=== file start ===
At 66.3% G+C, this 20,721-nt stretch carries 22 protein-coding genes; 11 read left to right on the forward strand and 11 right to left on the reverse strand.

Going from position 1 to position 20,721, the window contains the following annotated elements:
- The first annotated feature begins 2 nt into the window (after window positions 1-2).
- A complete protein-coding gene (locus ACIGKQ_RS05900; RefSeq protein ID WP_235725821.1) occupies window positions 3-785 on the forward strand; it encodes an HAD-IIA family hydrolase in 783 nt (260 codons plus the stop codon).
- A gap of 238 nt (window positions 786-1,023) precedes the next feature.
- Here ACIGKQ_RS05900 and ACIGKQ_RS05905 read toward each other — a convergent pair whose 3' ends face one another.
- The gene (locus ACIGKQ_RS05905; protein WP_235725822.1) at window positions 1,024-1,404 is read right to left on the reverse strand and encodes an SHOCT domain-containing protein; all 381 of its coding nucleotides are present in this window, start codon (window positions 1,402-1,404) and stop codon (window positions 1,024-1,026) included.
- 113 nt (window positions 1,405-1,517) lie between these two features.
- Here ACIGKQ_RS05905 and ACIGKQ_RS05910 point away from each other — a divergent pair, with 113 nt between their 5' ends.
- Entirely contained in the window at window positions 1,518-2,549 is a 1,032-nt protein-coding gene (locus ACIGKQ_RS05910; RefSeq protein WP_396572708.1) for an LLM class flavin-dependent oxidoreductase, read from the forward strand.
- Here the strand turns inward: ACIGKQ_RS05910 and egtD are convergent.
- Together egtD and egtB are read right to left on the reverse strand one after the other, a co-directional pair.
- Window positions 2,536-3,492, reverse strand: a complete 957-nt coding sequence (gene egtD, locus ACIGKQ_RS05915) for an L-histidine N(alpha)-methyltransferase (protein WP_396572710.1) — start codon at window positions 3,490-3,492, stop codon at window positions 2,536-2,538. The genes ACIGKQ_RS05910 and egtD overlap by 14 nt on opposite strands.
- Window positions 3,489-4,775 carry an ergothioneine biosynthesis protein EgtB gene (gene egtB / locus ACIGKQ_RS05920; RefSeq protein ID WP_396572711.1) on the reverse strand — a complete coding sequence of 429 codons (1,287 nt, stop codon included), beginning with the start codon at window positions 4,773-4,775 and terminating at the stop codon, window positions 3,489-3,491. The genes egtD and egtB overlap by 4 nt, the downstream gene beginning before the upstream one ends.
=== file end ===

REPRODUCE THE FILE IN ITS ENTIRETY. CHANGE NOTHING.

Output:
At 66.3% G+C, this 20,721-nt stretch carries 22 protein-coding genes; 11 read left to right on the forward strand and 11 right to left on the reverse strand.

Going from position 1 to position 20,721, the window contains the following annotated elements:
- The first annotated feature begins 2 nt into the window (after window positions 1-2).
- A complete protein-coding gene (locus ACIGKQ_RS05900; RefSeq protein ID WP_235725821.1) occupies window positions 3-785 on the forward strand; it encodes an HAD-IIA family hydrolase in 783 nt (260 codons plus the stop codon).
- A gap of 238 nt (window positions 786-1,023) precedes the next feature.
- Here ACIGKQ_RS05900 and ACIGKQ_RS05905 read toward each other — a convergent pair whose 3' ends face one another.
- The gene (locus ACIGKQ_RS05905; protein WP_235725822.1) at window positions 1,024-1,404 is read right to left on the reverse strand and encodes an SHOCT domain-containing protein; all 381 of its coding nucleotides are present in this window, start codon (window positions 1,402-1,404) and stop codon (window positions 1,024-1,026) included.
- 113 nt (window positions 1,405-1,517) lie between these two features.
- Here ACIGKQ_RS05905 and ACIGKQ_RS05910 point away from each other — a divergent pair, with 113 nt between their 5' ends.
- Entirely contained in the window at window positions 1,518-2,549 is a 1,032-nt protein-coding gene (locus ACIGKQ_RS05910; RefSeq protein WP_396572708.1) for an LLM class flavin-dependent oxidoreductase, read from the forward strand.
- Here the strand turns inward: ACIGKQ_RS05910 and egtD are convergent.
- Together egtD and egtB are read right to left on the reverse strand one after the other, a co-directional pair.
- Window positions 2,536-3,492, reverse strand: a complete 957-nt coding sequence (gene egtD, locus ACIGKQ_RS05915) for an L-histidine N(alpha)-methyltransferase (protein WP_396572710.1) — start codon at window positions 3,490-3,492, stop codon at window positions 2,536-2,538. The genes ACIGKQ_RS05910 and egtD overlap by 14 nt on opposite strands.
- Window positions 3,489-4,775 carry an ergothioneine biosynthesis protein EgtB gene (gene egtB / locus ACIGKQ_RS05920; RefSeq protein ID WP_396572711.1) on the reverse strand — a complete coding sequence of 429 codons (1,287 nt, stop codon included), beginning with the start codon at window positions 4,773-4,775 and terminating at the stop codon, window positions 3,489-3,491. The genes egtD and egtB overlap by 4 nt, the downstream gene beginning before the upstream one ends.